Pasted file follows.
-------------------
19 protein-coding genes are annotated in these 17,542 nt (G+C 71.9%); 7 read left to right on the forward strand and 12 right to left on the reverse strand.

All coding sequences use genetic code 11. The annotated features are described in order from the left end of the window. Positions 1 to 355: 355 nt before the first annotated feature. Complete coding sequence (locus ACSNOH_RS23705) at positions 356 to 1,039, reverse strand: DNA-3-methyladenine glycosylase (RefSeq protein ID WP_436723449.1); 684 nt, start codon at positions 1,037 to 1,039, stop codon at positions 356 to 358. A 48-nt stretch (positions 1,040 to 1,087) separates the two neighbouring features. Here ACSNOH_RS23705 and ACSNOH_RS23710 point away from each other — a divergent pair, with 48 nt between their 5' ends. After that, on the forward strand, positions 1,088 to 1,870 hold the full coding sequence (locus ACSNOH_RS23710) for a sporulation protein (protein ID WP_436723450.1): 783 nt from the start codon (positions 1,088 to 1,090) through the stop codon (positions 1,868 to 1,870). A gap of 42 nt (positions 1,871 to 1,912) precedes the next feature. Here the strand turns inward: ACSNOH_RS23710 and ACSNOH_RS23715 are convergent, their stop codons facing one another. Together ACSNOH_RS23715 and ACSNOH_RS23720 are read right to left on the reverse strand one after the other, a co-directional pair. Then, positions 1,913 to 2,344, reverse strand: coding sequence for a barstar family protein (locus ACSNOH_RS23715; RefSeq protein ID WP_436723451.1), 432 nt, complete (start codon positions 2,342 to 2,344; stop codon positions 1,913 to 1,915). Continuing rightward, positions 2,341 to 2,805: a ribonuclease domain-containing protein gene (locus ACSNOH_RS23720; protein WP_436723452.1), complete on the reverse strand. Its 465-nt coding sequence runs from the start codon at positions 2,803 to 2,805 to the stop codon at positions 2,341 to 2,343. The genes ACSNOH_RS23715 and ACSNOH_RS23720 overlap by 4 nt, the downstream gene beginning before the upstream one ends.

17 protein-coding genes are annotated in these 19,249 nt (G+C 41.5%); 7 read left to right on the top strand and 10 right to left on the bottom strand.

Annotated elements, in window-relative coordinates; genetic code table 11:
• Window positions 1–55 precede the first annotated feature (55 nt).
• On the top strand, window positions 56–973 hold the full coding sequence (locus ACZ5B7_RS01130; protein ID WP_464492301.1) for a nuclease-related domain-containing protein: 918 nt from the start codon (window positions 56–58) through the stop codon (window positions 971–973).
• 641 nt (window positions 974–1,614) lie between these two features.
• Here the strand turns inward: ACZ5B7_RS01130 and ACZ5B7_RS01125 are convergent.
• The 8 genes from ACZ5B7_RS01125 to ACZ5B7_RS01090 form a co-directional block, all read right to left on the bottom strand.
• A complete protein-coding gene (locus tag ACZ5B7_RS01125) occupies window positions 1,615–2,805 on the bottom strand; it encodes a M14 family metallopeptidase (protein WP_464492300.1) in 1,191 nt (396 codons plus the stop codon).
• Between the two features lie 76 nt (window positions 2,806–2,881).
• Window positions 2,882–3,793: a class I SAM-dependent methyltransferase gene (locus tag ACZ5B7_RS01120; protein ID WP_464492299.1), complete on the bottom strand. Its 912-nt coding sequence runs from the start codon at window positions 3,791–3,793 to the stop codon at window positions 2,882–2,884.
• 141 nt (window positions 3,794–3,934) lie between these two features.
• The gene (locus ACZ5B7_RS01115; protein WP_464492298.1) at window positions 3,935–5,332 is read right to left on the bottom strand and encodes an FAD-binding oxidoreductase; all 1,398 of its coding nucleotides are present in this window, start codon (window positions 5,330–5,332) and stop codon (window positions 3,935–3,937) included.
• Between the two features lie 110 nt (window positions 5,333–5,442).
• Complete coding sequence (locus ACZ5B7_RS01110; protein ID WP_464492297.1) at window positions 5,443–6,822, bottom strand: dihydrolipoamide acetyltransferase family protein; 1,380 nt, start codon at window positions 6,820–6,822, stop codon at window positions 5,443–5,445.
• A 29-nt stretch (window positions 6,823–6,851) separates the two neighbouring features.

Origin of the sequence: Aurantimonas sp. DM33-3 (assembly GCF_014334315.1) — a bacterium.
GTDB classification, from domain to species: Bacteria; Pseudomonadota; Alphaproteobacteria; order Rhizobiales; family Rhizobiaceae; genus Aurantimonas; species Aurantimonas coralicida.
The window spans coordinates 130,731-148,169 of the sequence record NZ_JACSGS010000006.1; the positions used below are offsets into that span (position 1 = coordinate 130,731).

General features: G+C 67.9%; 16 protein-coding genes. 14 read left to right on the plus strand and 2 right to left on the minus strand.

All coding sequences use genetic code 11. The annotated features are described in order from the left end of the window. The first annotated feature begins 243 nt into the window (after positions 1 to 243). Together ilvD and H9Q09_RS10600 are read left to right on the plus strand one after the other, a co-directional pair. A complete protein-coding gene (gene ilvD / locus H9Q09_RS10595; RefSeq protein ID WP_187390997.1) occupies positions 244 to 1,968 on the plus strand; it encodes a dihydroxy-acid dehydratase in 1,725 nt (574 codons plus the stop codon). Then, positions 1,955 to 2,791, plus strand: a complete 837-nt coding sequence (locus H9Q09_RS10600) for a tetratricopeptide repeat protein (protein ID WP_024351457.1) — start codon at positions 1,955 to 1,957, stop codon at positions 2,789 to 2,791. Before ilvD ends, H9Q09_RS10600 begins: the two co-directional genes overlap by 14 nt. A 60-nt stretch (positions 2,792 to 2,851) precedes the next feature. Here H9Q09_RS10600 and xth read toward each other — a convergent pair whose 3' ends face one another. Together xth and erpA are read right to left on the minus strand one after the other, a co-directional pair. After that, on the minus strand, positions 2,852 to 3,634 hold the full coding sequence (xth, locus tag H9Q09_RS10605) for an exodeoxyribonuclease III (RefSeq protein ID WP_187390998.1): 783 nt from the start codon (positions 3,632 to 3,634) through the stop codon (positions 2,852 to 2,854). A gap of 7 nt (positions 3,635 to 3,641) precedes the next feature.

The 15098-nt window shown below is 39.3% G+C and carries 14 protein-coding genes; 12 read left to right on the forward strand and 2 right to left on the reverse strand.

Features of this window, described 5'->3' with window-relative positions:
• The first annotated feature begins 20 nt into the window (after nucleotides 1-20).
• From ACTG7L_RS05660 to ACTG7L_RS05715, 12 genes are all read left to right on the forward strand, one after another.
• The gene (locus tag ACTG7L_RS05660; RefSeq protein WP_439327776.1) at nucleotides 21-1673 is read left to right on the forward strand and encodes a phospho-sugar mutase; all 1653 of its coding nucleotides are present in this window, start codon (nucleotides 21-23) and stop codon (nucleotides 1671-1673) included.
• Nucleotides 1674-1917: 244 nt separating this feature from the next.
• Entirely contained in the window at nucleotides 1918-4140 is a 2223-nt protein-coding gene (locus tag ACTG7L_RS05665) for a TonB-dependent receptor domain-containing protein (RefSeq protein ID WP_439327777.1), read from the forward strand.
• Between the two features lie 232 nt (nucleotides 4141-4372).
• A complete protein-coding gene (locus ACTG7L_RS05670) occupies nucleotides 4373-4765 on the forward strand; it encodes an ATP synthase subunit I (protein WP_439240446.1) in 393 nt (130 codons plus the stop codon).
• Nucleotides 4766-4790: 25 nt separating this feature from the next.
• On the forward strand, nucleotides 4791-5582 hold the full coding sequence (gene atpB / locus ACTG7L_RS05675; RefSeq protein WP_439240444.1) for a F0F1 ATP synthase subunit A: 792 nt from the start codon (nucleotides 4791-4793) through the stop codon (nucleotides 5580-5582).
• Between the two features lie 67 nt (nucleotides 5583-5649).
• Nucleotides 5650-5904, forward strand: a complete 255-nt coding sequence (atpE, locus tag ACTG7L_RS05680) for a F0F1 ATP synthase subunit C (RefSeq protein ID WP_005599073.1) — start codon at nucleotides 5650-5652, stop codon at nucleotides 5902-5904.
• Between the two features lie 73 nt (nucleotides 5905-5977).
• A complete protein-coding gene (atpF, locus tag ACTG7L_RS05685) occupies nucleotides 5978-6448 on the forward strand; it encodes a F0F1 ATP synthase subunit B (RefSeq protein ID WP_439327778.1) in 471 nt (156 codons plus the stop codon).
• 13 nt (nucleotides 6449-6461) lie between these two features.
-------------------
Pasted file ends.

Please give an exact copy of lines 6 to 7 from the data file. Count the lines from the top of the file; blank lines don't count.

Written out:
• On the top strand, window positions 56–973 hold the full coding sequence (locus ACZ5B7_RS01130; protein ID WP_464492301.1) for a nuclease-related domain-containing protein: 918 nt from the start codon (window positions 56–58) through the stop codon (window positions 971–973).
• 641 nt (window positions 974–1,614) lie between these two features.